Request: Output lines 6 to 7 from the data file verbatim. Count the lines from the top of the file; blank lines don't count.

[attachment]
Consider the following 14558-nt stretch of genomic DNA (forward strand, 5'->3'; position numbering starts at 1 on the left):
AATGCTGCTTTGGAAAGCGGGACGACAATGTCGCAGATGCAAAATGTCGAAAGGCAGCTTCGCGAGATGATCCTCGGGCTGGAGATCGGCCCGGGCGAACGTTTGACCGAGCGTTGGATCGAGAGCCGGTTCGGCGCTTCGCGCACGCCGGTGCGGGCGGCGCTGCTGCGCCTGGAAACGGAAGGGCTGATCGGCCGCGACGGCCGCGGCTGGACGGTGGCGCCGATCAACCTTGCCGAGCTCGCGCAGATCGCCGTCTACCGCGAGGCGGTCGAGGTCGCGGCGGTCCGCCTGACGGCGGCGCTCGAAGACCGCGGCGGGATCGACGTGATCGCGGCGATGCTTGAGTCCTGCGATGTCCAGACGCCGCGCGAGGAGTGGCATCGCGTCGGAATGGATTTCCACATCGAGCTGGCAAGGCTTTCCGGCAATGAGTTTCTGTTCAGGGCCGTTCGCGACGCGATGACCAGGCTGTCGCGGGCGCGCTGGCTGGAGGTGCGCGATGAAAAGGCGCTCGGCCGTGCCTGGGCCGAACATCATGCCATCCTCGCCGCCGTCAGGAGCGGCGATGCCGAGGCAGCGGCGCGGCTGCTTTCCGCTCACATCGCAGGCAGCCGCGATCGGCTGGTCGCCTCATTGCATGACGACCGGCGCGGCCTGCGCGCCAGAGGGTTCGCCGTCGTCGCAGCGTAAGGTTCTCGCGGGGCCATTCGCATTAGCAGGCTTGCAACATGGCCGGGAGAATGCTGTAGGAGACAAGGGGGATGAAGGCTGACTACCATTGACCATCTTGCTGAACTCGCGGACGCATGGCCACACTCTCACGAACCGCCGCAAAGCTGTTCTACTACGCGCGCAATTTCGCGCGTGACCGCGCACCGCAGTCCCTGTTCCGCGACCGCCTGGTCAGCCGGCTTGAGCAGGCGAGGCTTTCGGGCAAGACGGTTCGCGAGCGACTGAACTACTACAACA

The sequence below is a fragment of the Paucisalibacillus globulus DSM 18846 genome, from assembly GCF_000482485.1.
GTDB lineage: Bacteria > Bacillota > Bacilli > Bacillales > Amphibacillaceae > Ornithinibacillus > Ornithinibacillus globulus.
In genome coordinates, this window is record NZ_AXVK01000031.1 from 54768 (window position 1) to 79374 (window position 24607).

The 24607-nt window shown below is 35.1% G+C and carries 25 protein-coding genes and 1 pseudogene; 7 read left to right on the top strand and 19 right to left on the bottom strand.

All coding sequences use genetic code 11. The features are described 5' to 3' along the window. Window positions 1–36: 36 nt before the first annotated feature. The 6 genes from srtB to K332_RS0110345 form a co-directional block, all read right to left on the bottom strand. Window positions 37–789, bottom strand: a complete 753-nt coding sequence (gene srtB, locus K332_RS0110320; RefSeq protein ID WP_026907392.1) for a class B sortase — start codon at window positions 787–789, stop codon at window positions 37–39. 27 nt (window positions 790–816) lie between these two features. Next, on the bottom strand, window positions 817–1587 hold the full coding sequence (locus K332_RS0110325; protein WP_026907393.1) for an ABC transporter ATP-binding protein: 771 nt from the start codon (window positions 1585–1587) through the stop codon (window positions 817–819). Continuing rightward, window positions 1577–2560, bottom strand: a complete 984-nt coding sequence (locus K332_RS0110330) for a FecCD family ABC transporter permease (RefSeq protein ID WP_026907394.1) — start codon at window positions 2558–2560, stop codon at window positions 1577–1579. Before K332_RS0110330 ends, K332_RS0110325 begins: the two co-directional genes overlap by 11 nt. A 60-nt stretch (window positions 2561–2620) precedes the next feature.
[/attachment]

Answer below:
The 24607-nt window shown below is 35.1% G+C and carries 25 protein-coding genes and 1 pseudogene; 7 read left to right on the top strand and 19 right to left on the bottom strand.

All coding sequences use genetic code 11. The features are described 5' to 3' along the window. Window positions 1–36: 36 nt before the first annotated feature. The 6 genes from srtB to K332_RS0110345 form a co-directional block, all read right to left on the bottom strand. Window positions 37–789, bottom strand: a complete 753-nt coding sequence (gene srtB, locus K332_RS0110320; RefSeq protein ID WP_026907392.1) for a class B sortase — start codon at window positions 787–789, stop codon at window positions 37–39. 27 nt (window positions 790–816) lie between these two features. Next, on the bottom strand, window positions 817–1587 hold the full coding sequence (locus K332_RS0110325; protein WP_026907393.1) for an ABC transporter ATP-binding protein: 771 nt from the start codon (window positions 1585–1587) through the stop codon (window positions 817–819). Continuing rightward, window positions 1577–2560, bottom strand: a complete 984-nt coding sequence (locus K332_RS0110330) for a FecCD family ABC transporter permease (RefSeq protein ID WP_026907394.1) — start codon at window positions 2558–2560, stop codon at window positions 1577–1579. Before K332_RS0110330 ends, K332_RS0110325 begins: the two co-directional genes overlap by 11 nt. A 60-nt stretch (window positions 2561–2620) precedes the next feature.